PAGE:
Nevertheless, in an effort to remain calm and collected, I decided that this would be an excellent time for a ceremony I had planned as an expression of gratitude and hope. Weeks before, as the Apollo mission drew near, I had originally asked Dean Woodruff, pastor at Webster Presbyterian Church, where my family and I attended services when I was home in Houston, to help me come up with something I could do on the moon, some appropriate symbolic act regarding the universality of seeking. I had thought in terms of doing something overtly patriotic, but everything we came up with sounded trite and jingoistic. I settled on a
I wanted to do something positive for the world, so the spiritual aspect appealed greatly to me, but NASA was still smarting from a lawsuit filed by atheist Madalyn Murray O'Hair after the
I met with Deke Slayton, one of the original "Mercury Seven" astronauts who ran our flight-crew operations, to inform him of my plans and that I intended to tell the world what I was doing. Deke said, "No, that's not a good idea, Buzz. Go ahead and have communion, but keep your comments more general." I understood that Deke didn't want any more trouble.
So, during those first hours on the moon, before the planned eating and rest periods, I reached into my personal preference kit and pulled out the communion elements along with a three-by-five card on which I had written the words of Jesus: "I am the vine, you are the branches. Whoever remains in me, and I in him, will bear much fruit; for you can do nothing without me." I poured a thimbleful of wine from a sealed plastic container into a small chalice, and waited for the wine to settle down as it swirled in the one-sixth Earth gravity of the moon. My comments to the world were inclusive: "I would like to request a few moments of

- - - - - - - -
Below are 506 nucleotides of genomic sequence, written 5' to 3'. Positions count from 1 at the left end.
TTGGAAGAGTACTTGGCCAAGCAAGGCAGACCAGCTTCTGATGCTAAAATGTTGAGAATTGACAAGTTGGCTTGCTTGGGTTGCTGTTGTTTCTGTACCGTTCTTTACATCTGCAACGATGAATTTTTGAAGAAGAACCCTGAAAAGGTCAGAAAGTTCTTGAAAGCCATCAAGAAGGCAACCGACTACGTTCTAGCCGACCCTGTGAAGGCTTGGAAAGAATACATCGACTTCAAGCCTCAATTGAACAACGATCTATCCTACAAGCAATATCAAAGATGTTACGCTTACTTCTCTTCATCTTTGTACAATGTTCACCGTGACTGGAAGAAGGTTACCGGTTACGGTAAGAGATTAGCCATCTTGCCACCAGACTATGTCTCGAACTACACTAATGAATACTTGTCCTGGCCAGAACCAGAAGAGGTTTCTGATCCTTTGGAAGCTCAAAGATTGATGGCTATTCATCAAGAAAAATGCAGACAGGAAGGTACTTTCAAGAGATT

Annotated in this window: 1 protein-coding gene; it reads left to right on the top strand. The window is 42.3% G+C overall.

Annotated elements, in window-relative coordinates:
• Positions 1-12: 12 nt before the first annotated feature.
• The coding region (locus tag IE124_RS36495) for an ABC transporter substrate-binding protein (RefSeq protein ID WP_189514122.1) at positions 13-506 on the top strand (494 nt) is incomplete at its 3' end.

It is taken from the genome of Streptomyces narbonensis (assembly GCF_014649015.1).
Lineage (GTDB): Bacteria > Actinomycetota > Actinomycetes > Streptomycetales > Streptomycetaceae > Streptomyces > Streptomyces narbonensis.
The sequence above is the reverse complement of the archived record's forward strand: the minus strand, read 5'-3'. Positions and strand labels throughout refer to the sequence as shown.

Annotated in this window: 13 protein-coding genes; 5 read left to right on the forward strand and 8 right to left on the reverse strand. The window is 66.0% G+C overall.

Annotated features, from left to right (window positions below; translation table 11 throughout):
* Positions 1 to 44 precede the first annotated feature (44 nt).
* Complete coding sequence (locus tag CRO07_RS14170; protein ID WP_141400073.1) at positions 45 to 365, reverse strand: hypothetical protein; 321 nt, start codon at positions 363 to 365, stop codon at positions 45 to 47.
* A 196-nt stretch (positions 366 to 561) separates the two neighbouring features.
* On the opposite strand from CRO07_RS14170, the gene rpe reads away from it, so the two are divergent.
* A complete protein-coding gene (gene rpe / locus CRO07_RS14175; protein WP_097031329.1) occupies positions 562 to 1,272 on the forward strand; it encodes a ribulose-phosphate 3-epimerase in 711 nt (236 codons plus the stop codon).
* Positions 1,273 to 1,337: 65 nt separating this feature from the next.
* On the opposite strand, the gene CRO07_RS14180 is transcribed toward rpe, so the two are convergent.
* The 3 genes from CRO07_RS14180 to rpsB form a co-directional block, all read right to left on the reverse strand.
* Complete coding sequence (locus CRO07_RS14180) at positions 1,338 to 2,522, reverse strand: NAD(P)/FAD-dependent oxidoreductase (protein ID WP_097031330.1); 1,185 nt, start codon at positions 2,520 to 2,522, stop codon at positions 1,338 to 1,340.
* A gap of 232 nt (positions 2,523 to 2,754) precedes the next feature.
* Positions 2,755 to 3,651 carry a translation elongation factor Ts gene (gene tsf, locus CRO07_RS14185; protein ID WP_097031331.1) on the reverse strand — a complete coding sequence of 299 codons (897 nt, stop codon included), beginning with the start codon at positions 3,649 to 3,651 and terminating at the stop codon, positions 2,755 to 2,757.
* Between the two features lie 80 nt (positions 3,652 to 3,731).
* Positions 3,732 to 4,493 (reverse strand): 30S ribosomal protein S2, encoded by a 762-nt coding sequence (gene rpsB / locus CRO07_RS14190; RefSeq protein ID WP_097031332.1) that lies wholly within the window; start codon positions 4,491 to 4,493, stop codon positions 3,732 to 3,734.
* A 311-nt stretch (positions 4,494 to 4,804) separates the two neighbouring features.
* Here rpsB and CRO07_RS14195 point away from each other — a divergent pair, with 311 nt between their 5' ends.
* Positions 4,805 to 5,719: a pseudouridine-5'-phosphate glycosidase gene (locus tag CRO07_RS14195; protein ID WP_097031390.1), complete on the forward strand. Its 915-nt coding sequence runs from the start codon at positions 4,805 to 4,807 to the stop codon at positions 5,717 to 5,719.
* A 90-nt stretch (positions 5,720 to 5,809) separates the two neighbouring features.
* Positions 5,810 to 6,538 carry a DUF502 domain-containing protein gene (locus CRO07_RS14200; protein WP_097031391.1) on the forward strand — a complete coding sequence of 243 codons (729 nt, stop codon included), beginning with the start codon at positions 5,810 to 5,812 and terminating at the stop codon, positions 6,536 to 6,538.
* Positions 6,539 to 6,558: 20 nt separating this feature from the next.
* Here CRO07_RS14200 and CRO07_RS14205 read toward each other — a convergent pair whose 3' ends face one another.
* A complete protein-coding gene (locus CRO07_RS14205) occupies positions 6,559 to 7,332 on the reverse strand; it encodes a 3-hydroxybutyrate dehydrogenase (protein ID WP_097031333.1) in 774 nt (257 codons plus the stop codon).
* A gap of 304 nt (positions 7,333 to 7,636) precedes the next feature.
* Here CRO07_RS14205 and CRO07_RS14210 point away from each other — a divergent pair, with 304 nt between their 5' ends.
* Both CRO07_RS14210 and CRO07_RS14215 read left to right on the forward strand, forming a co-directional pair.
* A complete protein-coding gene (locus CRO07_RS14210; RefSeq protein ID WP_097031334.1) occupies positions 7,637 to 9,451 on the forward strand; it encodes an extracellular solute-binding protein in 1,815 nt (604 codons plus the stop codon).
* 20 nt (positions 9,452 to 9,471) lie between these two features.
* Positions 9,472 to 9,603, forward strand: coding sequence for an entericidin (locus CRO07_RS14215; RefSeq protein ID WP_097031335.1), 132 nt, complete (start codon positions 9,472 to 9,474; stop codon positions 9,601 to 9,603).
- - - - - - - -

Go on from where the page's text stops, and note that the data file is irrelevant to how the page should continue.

Neil watched respectfully, but made no comment to me at the time.
Perhaps, if I had it to do over again, I would not choose to celebrate communion. Although it was a deeply meaningful experience for me, it was a Christian sacrament, and we had come to the moon in the name of all
When the Rev. M. Dean Woodruff [minister of the Webster Presbyterian church where Aldrin was an elder] brought out the bread for Communion, a portion of the loaf had been broken away. The minister explained that Aldrin took a portion of the loaf with him on the moon trip and at some time during the afternoon, after the moon landing is made, Aldrin would symbolically join the other parishioners in Communion during one of his rest periods.
The handwritten card containing the Bible verse that Aldrin recited during his lunar Communion service was offered at auction in 2007.
Last updated: 19 July 2013
Aldrin, Buzz with Wayne Warga. Return to Earth. New York: Random House, 1973. Aldrin, Buzz with Ken Abraham. Magnificent Desolation: The Long Journey Home from the Moon. Harmony Publishers, 2009. ISBN 0-307-46345-1 (pp. 25-27). Bates, Claire. "Top 10 Startling Facts About Apollo 11's Historic Moon Mission." The Telegraph. 17 July 2009. Cresswell, Matthew. "How Buzz Aldrin's Communion on the Moon Was Hushed Up." The Guardian. 13 September 2012. Curry, Matt. "Aldrin Note Up for Auction." USA Today. 19 September 2007. Waters, David. "First Communion on the Moon." The Washington Post. 20 July 2009. Associated Press. "Aldrin Carries Communion Bread with Him to the Moon." Chicago Tribune. 21 July 1969 (p. A12). Associated Press. "Communion Celebrated on the Moon." The [Sarasota] Herald-Tribune. 18 August 1969 (p. A5).